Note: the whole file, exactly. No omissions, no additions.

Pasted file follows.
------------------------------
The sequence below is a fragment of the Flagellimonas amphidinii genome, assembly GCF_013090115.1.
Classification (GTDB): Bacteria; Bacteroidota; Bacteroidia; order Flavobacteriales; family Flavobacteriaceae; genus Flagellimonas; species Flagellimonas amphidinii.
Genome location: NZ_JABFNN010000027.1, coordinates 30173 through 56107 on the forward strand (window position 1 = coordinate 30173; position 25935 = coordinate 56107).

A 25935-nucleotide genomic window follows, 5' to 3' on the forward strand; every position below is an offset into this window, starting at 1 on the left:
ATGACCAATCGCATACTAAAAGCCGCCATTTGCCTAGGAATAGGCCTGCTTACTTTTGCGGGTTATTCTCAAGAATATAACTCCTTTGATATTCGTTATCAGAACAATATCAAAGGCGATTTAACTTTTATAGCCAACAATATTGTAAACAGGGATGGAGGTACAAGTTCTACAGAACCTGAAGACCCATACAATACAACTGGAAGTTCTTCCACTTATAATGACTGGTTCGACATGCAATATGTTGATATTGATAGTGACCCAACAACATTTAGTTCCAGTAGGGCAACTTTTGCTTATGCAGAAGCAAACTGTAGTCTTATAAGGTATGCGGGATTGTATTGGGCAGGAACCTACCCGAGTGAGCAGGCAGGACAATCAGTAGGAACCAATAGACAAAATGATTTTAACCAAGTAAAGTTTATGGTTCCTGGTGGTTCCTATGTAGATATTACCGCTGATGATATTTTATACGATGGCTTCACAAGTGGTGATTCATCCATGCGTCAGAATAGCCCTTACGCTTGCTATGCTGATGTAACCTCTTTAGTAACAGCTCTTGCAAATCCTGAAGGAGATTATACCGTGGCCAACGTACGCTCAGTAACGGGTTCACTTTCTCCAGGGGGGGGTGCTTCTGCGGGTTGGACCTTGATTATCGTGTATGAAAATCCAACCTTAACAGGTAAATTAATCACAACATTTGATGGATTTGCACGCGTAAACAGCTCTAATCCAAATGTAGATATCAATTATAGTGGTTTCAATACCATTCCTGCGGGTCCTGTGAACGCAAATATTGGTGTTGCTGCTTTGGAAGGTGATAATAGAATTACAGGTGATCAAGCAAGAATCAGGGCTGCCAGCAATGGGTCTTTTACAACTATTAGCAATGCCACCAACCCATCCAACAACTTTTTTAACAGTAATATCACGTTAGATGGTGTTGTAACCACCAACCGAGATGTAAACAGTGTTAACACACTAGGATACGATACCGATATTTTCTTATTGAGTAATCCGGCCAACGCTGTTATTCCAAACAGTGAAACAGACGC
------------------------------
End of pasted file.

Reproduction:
The sequence below is a fragment of the Flagellimonas amphidinii genome, assembly GCF_013090115.1.
Classification (GTDB): Bacteria; Bacteroidota; Bacteroidia; order Flavobacteriales; family Flavobacteriaceae; genus Flagellimonas; species Flagellimonas amphidinii.
Genome location: NZ_JABFNN010000027.1, coordinates 30173 through 56107 on the forward strand (window position 1 = coordinate 30173; position 25935 = coordinate 56107).

A 25935-nucleotide genomic window follows, 5' to 3' on the forward strand; every position below is an offset into this window, starting at 1 on the left:
ATGACCAATCGCATACTAAAAGCCGCCATTTGCCTAGGAATAGGCCTGCTTACTTTTGCGGGTTATTCTCAAGAATATAACTCCTTTGATATTCGTTATCAGAACAATATCAAAGGCGATTTAACTTTTATAGCCAACAATATTGTAAACAGGGATGGAGGTACAAGTTCTACAGAACCTGAAGACCCATACAATACAACTGGAAGTTCTTCCACTTATAATGACTGGTTCGACATGCAATATGTTGATATTGATAGTGACCCAACAACATTTAGTTCCAGTAGGGCAACTTTTGCTTATGCAGAAGCAAACTGTAGTCTTATAAGGTATGCGGGATTGTATTGGGCAGGAACCTACCCGAGTGAGCAGGCAGGACAATCAGTAGGAACCAATAGACAAAATGATTTTAACCAAGTAAAGTTTATGGTTCCTGGTGGTTCCTATGTAGATATTACCGCTGATGATATTTTATACGATGGCTTCACAAGTGGTGATTCATCCATGCGTCAGAATAGCCCTTACGCTTGCTATGCTGATGTAACCTCTTTAGTAACAGCTCTTGCAAATCCTGAAGGAGATTATACCGTGGCCAACGTACGCTCAGTAACGGGTTCACTTTCTCCAGGGGGGGGTGCTTCTGCGGGTTGGACCTTGATTATCGTGTATGAAAATCCAACCTTAACAGGTAAATTAATCACAACATTTGATGGATTTGCACGCGTAAACAGCTCTAATCCAAATGTAGATATCAATTATAGTGGTTTCAATACCATTCCTGCGGGTCCTGTGAACGCAAATATTGGTGTTGCTGCTTTGGAAGGTGATAATAGAATTACAGGTGATCAAGCAAGAATCAGGGCTGCCAGCAATGGGTCTTTTACAACTATTAGCAATGCCACCAACCCATCCAACAACTTTTTTAACAGTAATATCACGTTAGATGGTGTTGTAACCACCAACCGAGATGTAAACAGTGTTAACACACTAGGATACGATACCGATATTTTCTTATTGAGTAATCCGGCCAACGCTGTTATTCCAAACAGTGAAACAGACGC